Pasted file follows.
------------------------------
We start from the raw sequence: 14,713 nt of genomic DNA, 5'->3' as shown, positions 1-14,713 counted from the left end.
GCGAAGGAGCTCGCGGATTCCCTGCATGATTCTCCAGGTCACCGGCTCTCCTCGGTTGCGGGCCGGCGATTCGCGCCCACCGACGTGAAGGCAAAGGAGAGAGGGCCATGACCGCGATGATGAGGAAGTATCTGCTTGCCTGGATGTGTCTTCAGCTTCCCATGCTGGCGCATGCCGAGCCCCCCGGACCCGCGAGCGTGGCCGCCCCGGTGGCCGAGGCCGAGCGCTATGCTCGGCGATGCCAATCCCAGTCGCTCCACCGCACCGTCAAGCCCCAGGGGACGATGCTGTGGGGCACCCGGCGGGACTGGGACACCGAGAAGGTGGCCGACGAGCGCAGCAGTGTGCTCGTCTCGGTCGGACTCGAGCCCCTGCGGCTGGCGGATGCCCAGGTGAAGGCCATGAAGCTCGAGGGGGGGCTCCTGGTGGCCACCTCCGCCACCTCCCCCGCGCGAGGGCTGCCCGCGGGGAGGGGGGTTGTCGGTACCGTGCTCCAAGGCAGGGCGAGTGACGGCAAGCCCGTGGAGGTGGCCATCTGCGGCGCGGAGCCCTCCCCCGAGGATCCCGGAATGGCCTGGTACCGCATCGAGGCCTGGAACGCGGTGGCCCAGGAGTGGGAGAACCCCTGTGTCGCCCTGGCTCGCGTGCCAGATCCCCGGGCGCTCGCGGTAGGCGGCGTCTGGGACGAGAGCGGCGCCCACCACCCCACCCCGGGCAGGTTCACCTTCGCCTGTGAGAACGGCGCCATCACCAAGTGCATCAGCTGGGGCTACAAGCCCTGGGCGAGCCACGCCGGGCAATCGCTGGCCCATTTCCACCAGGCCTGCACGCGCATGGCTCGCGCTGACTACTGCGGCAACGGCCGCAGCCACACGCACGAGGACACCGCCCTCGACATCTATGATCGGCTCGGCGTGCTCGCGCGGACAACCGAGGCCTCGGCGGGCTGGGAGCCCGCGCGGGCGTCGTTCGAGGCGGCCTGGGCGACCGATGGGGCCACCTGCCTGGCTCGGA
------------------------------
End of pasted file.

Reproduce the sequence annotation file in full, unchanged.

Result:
We start from the raw sequence: 14,713 nt of genomic DNA, 5'->3' as shown, positions 1-14,713 counted from the left end.
GCGAAGGAGCTCGCGGATTCCCTGCATGATTCTCCAGGTCACCGGCTCTCCTCGGTTGCGGGCCGGCGATTCGCGCCCACCGACGTGAAGGCAAAGGAGAGAGGGCCATGACCGCGATGATGAGGAAGTATCTGCTTGCCTGGATGTGTCTTCAGCTTCCCATGCTGGCGCATGCCGAGCCCCCCGGACCCGCGAGCGTGGCCGCCCCGGTGGCCGAGGCCGAGCGCTATGCTCGGCGATGCCAATCCCAGTCGCTCCACCGCACCGTCAAGCCCCAGGGGACGATGCTGTGGGGCACCCGGCGGGACTGGGACACCGAGAAGGTGGCCGACGAGCGCAGCAGTGTGCTCGTCTCGGTCGGACTCGAGCCCCTGCGGCTGGCGGATGCCCAGGTGAAGGCCATGAAGCTCGAGGGGGGGCTCCTGGTGGCCACCTCCGCCACCTCCCCCGCGCGAGGGCTGCCCGCGGGGAGGGGGGTTGTCGGTACCGTGCTCCAAGGCAGGGCGAGTGACGGCAAGCCCGTGGAGGTGGCCATCTGCGGCGCGGAGCCCTCCCCCGAGGATCCCGGAATGGCCTGGTACCGCATCGAGGCCTGGAACGCGGTGGCCCAGGAGTGGGAGAACCCCTGTGTCGCCCTGGCTCGCGTGCCAGATCCCCGGGCGCTCGCGGTAGGCGGCGTCTGGGACGAGAGCGGCGCCCACCACCCCACCCCGGGCAGGTTCACCTTCGCCTGTGAGAACGGCGCCATCACCAAGTGCATCAGCTGGGGCTACAAGCCCTGGGCGAGCCACGCCGGGCAATCGCTGGCCCATTTCCACCAGGCCTGCACGCGCATGGCTCGCGCTGACTACTGCGGCAACGGCCGCAGCCACACGCACGAGGACACCGCCCTCGACATCTATGATCGGCTCGGCGTGCTCGCGCGGACAACCGAGGCCTCGGCGGGCTGGGAGCCCGCGCGGGCGTCGTTCGAGGCGGCCTGGGCGACCGATGGGGCCACCTGCCTGGCTCGGA